SC7 participants list reads like a who’s who of celebrated South Carolinians
By W. Thomas Smith Jr.
Several years ago when global expedition leader and future S.C. Floodwater Commission Chair Tom Mullikin suggested to me and a few others close to him the idea of seven wonders of South Carolina – and what those seven wonders might be – we knew he was onto something. He always is, and his ideas are always inculcated with an unusual spirit of adventure and they are not infrequently unique.
Mullikin’s recent POWERPLANTSC wherein he conceived, planned, and directed the planting of some 3.4-million pine tree seeds and saplings across S.C. in a single day, Apr. 22 – and yes, setting a national record in so doing – is a perfect example. He did so to enhance the natural beauty of S.C. for generations to come, and as a means of helping mitigate future floodwater threats to the Palmetto State (we’ll save that for another story).
Mullikin is “that guy” who, as nationally syndicated columnist Kathleen Parker once wrote, “finishes Christmas dinner, then takes off to scale Mount Everest, conducting business by satellite phone to check progress on his plan to build an ocean reef upon his return.” Parker’s is perhaps the best, most-accurate, description of Mullikin I’ve read.
A former U.S. Army officer, retired two-star commander of the S.C. State Guard, university professor, lawyer, and so much more, Mullikin has spent much of the last four decades traversing every continent on earth, climbing mountain ranges of the world’s seven tallest peaks (including reaching the summits of more than 20 mountains across the globe), logging SCUBA dives in all the world’s oceans – often leading special operations soldiers on his expeditions – earning a berth in the S.C. Black Belt Hall of Fame, jumping out of airplanes with several foreign airborne forces, and once running a competitive campaign for U.S. Congress.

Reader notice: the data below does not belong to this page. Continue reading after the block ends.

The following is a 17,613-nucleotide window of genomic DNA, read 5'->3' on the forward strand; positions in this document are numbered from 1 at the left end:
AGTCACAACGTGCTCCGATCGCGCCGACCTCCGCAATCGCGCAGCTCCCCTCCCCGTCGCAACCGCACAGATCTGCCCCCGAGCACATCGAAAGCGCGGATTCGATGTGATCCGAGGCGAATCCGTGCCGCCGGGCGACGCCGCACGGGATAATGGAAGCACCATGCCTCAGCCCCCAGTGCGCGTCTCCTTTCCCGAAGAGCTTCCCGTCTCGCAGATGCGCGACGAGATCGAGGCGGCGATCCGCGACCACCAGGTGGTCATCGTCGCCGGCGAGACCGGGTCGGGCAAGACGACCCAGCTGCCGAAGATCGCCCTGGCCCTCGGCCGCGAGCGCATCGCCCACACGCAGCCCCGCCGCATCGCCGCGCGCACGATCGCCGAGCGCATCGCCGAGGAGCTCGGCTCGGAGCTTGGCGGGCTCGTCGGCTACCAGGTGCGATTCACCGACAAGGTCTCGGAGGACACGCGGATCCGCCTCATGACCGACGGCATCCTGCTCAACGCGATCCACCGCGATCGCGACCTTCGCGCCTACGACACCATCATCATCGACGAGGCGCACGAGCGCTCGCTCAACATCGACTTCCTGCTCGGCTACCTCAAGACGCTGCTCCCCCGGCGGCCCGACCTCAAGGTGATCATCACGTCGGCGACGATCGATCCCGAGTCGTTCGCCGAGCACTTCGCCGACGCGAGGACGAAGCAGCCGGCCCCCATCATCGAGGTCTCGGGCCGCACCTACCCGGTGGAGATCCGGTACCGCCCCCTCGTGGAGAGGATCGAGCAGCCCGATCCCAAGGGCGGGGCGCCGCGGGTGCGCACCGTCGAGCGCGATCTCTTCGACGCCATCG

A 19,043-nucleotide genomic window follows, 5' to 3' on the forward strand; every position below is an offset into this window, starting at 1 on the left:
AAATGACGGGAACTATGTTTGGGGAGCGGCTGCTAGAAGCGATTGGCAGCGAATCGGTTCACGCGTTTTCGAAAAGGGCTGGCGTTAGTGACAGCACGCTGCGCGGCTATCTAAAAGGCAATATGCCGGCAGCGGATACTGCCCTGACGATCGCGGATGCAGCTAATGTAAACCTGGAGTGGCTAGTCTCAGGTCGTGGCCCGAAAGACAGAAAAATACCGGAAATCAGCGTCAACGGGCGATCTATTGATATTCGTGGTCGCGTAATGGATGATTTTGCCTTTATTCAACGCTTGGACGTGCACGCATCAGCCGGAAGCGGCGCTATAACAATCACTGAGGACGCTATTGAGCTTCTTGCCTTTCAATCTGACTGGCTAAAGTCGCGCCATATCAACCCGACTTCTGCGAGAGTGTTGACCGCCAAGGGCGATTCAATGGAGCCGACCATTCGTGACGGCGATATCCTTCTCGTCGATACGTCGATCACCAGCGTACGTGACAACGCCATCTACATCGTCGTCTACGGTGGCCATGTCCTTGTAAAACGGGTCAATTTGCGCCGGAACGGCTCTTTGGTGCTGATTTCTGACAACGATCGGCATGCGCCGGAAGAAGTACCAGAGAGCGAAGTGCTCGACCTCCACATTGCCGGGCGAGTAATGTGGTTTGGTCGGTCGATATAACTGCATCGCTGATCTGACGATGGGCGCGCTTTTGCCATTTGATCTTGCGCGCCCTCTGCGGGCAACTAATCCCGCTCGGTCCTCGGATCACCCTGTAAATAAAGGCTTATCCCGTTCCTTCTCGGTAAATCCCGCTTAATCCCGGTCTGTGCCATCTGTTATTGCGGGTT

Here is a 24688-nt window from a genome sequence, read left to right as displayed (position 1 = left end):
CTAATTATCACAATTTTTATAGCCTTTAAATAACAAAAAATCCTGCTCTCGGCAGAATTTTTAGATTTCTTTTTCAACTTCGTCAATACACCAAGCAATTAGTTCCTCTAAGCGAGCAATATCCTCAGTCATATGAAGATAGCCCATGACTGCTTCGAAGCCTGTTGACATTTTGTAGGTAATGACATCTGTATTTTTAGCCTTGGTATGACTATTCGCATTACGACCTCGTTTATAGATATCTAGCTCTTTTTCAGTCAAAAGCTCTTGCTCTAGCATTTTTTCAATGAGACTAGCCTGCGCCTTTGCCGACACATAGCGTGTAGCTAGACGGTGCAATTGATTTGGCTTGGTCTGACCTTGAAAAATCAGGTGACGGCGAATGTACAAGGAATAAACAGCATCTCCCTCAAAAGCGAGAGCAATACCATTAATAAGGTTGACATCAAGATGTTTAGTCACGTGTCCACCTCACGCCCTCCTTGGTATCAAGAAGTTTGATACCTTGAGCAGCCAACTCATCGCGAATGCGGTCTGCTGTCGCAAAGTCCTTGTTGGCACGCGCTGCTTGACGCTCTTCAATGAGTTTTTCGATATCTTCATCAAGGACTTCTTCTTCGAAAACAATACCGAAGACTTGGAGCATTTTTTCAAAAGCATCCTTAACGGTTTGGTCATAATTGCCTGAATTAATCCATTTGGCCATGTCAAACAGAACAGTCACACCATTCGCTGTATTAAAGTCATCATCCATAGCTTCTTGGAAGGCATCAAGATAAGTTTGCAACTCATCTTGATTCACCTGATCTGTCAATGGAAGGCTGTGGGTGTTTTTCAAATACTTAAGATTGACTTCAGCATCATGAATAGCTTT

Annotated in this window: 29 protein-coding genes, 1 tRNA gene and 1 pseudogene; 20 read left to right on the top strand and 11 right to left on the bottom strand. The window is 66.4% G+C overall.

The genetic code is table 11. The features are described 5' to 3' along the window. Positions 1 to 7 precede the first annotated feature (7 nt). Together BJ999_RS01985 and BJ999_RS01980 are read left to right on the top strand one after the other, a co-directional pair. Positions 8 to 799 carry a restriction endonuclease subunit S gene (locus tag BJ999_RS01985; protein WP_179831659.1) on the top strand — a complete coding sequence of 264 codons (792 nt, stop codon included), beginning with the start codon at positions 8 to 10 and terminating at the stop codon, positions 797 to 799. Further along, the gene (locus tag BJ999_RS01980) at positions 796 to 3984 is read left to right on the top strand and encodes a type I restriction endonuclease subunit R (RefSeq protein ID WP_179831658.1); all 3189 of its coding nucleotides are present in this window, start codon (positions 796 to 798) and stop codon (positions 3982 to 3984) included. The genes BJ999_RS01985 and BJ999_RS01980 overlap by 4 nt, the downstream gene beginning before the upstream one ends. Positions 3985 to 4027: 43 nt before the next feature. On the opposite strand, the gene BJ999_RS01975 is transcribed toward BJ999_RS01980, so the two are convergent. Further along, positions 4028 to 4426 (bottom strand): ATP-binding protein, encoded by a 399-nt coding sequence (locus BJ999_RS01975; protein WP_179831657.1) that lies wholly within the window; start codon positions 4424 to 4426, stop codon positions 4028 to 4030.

Mullikin is quite simply an adventurer. He also cares deeply and knows quite a bit about the world’s most fragile ecosystems, which is one of the reasons S.C. Governor Henry McMaster tapped Mullikin to head the state’s newly established Floodwater Commission in 2018 following a spate of disastrous flood events in S.C. beginning with the infamous 1,000-year flood of 2015.
Mullikin’s leadership of the Commission has been nothing short of phenomenal, establishing it as a model for other states across the U.S. and frankly flood-prone regions around the world.
I know first-hand, having served on the executive team of the Commission’s National Security Task Force, one of 10 named-task forces (subcommittees) since 2019.
So when Mullikin launched his statewide SOUTH CAROLINA SEVEN (SC7) expedition in July 2020, I knew he was onto something. This year’s expedition, the second-annual SC7 which began July 1, 2021 in Oconee County and will conclude in Charleston on July 30, has convinced me and others that this annual event covering several hundred miles on foot, by raft and kayak, even SCUBA diving, from the mountains to the sea will in-time become as much a part of S.C. as the “derby” is to Kentucky. Not the same of course, but nothing about what Mullikin does, is.